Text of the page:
Tuesday, April 8, 2008

P4E.065 Stating the Obvious

(4th in a series on predator patterning)

We've been talking about predator patterning. The fact is that predators are violent. They hunt, stalk, chase, attack, kill and eat for their own selfish purposes.

I know that I'm going to enter a controversial area here. It's dangerous anytime one tries to make generalizations, stereotypes, or broad brush statements about groups. There's always an exception to the rule and few people rejoice at the idea that they can be categorized in any way. Nevertheless, like me, you've probably heard at one time or another of man/woman relationships referred to as predator/prey relationships. Some men relish the thought of being perceived as a predator, while others are offended by it.

Some women revolt at and resent the idea that they might be perceived as prey. Still, other womens' experience warrants the description. According to the website, www.endabuse.org:

+ Nearly one-third of American women (31 percent) report being physically or sexually abused by a husband or boyfriend at some point in their lives, according to a 1998 Commonwealth Fund survey.

+ Nearly 25 percent of American women report being raped and/or physically assaulted by a current or former spouse, cohabiting partner, or date at some time in their lifetime, according to the National Violence Against Women Survey, conducted from November 1995 to May 1996.

+ It is estimated that up to three million American women are physically abused by their husband or boyfriend per year.

I'm going to state the obvious: It is unacceptable for a man to physically or sexually abuse a woman or a child. You may think that since I'm writing mostly to Christian husbands and fathers I shouldn't have to state the obvious. The Barna Group's polls tell us that about 42% of the American population identifies itself as "born-again Christian." We might conclude that there are 1.26 million men per year who physically or sexually abuse their wives and girlfriends and identify themselves as "Christians." One is too many.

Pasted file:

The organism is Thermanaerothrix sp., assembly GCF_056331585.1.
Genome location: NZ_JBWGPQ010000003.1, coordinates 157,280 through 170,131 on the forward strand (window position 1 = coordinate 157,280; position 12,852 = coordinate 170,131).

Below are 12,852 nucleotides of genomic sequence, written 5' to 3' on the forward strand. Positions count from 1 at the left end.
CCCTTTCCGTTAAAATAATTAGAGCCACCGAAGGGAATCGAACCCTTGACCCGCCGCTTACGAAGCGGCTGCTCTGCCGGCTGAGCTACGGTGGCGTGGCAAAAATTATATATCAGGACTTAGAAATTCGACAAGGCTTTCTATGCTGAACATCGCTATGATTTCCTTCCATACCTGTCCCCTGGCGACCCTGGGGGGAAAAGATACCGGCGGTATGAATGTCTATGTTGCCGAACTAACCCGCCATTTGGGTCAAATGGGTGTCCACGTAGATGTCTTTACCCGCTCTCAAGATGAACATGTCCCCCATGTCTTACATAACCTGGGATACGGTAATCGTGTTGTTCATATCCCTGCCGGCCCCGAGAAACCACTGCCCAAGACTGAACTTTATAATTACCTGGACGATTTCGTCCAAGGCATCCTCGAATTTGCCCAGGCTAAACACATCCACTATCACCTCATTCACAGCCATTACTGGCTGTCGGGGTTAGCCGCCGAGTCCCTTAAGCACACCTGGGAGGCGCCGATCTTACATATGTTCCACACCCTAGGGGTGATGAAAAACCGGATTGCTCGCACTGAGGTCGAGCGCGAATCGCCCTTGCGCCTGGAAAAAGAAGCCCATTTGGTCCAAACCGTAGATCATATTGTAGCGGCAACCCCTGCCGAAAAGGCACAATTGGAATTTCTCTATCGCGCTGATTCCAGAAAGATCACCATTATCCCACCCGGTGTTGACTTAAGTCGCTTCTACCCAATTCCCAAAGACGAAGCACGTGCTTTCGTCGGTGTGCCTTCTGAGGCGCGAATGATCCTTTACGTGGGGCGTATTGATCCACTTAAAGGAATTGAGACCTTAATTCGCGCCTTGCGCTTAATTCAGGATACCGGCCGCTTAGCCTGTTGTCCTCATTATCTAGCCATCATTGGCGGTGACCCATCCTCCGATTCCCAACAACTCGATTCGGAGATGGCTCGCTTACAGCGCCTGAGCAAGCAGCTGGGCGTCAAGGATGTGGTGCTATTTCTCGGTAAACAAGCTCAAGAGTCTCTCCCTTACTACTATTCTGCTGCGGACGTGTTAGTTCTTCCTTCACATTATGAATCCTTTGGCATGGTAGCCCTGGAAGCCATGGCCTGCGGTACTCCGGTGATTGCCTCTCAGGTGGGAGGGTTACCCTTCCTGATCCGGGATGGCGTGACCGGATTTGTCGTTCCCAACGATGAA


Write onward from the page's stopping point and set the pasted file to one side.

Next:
In future posts we'll discuss pre-physical/emotional/spiritual abuse as well, but I thought we should state the obvious first. I hope that this post doesn't apply to you. But, if the shoe fits.......

Your Ally in the Pursuit of Christlikeness, Kim


  1. A really important issue. One I've come to think of from both sides. And so I'll state something that might also be controversial. I've come to feel that the victims (this doesn't count for children) often invite predators. They seem to communicate, "You can step over this line and I won't stop you." And then they prove it by letting the predator step over the line.

    Coming from a background where there was all kinds of abuse, I say this partly from observation. And, growing up, I had to come to terms with a victim mentality that was all to easily about to be handed down to me.

    I appreciate that you bring these things up, sticky as they are.

  2. LL,

    Yes, I understand that. I wonder if the next to last paragraph of the next post sheds any light on this?